Wednesday, June 22, 2011

Caleb Nickerson House


Twenty minutes into our hour long trip we turned around and headed in the opposite direction. The busy summer season on the Cape hasn't quite started but the long trek up the Cape to Falmouth on Rt 28 for the second day in a row was more than I could tolerate. And while the destination home has an interesting history it isn't truly a house museum. It's more a mansion for hire, perhaps the perfect spot for a summer wedding. But we're not in the market for that.

We made a u turn, passed our little rental cottage in Harwich and drove on to Chatham, the next town down the Cape. ( For a Jersey girl like me who spent every summer on Long Beach Island, this up Cape - down Cape stuff is counter intuitive.)

The Caleb Nickerson House is on a much quieter section of Rt. 28. Vacationers may be whizzing by on their way somewhere but the usual tourist stops of ice cream, beach umbrellas, salt water taffy and restaurants aren't on this stretch of road.

The house is a full Cape - style early 1800's house with a kitchen ell. In 2002 when the valuable land under it was sold for development the eight room house was bought by the Nickerson Family Association and moved by truck and barge to its current site. Over the years the home had undergone remarkably little renovation. Probably because it was being used by another newer larger home on the same property as sleeping quarters for grandchildren on overflow summer nights.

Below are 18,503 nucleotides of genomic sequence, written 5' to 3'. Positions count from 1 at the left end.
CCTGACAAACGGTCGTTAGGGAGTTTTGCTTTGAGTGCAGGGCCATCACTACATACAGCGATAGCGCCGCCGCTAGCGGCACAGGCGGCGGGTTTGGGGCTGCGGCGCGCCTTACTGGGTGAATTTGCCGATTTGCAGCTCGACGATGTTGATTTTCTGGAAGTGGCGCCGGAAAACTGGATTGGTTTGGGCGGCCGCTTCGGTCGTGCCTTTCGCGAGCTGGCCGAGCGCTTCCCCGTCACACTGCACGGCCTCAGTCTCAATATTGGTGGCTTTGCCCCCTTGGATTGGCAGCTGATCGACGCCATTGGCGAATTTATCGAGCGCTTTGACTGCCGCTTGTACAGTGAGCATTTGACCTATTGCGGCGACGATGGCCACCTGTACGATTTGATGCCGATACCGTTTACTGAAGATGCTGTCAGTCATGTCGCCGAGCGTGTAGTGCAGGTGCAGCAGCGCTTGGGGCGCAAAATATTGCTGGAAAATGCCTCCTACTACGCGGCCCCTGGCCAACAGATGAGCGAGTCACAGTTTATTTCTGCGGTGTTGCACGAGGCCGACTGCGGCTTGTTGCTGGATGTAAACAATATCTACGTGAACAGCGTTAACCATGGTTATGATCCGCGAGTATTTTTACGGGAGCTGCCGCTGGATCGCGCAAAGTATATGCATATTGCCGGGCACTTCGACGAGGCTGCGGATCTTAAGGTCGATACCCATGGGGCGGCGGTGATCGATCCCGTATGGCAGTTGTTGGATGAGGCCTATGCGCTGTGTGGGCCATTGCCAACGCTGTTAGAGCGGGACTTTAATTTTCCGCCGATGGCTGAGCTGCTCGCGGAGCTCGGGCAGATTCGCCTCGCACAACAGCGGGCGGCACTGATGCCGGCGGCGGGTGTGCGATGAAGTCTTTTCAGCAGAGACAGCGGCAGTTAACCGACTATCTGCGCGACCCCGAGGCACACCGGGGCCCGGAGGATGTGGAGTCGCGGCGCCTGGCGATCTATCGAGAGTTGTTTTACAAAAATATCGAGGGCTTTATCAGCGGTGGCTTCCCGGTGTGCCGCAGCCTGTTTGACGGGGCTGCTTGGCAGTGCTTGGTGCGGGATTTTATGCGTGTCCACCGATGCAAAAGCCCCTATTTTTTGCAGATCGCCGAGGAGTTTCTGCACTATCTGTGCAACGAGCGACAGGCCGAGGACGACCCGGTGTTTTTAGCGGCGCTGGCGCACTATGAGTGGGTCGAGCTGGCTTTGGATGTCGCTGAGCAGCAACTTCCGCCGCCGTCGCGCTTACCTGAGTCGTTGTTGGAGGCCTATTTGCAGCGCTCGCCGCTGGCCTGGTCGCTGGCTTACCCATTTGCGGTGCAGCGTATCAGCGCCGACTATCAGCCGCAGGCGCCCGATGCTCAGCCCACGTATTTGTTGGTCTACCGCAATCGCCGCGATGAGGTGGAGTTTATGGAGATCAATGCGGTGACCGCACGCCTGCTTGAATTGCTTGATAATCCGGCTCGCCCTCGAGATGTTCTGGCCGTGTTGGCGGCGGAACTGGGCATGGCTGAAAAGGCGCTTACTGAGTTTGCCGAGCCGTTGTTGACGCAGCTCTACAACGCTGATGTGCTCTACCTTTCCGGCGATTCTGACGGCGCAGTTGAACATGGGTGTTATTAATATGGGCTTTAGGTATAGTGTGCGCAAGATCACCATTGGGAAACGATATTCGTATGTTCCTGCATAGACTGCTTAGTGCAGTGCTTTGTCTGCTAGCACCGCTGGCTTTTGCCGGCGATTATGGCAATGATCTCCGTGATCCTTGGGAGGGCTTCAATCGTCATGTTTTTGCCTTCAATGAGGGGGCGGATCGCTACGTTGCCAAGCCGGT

Care was taken to move the house as is because dismantling it would then require reconstruction with today's building codes. Certainly in over 200 years there's been more than a few changes.

The crushed sea shell walk to the back door is lined with an herb garden. Many of the herbs selected and planted in a 1800's kitchen garden were based on their medicinal purposes.

The handsome Egyptian Walking Onion plant, a Canadian transplant, caught my eye. It became popular in kitchen gardens in the 1790's. You'll find the tasty bulb at the tips of the stems rather than deep in the earth. Its name is derived from its self propagation technique of dropping bulbs into the soil that begin to root and form a new plant.

Our well informed guide pointed out many features of an early 19th century home unfamiliar to us.

* Two early convection type ovens were used at the fireplace hearth. The heat from the fireplace slowly cooked the contents. The first one, a simple box, was used for cookies and the second with multiple spiky hooks for quail or other small birds.

* At the base of the front door there is a weather sill. While constructed with the same wooden floor boards it is raised slightly from the regular flooring and forms an arc. It's purpose is to collect the melting sleet and snow from the visitor's soles. The resulting water then drains through small holes to the sand below the house.

*The youngest volunteer guide is watering the garden with an authentic pottery watering can from the era.

We were warmly encouraged to return in January when the yearly beehive oven bake off is held. Sounds yummy but we plan to return to the Cape in early fall when the weather's still glorious and the crowds have gone home. I'm writing a note to myself now to stop first up the Cape in Falmouth. (Doesn't sound right does it? Maybe its down the Cape?)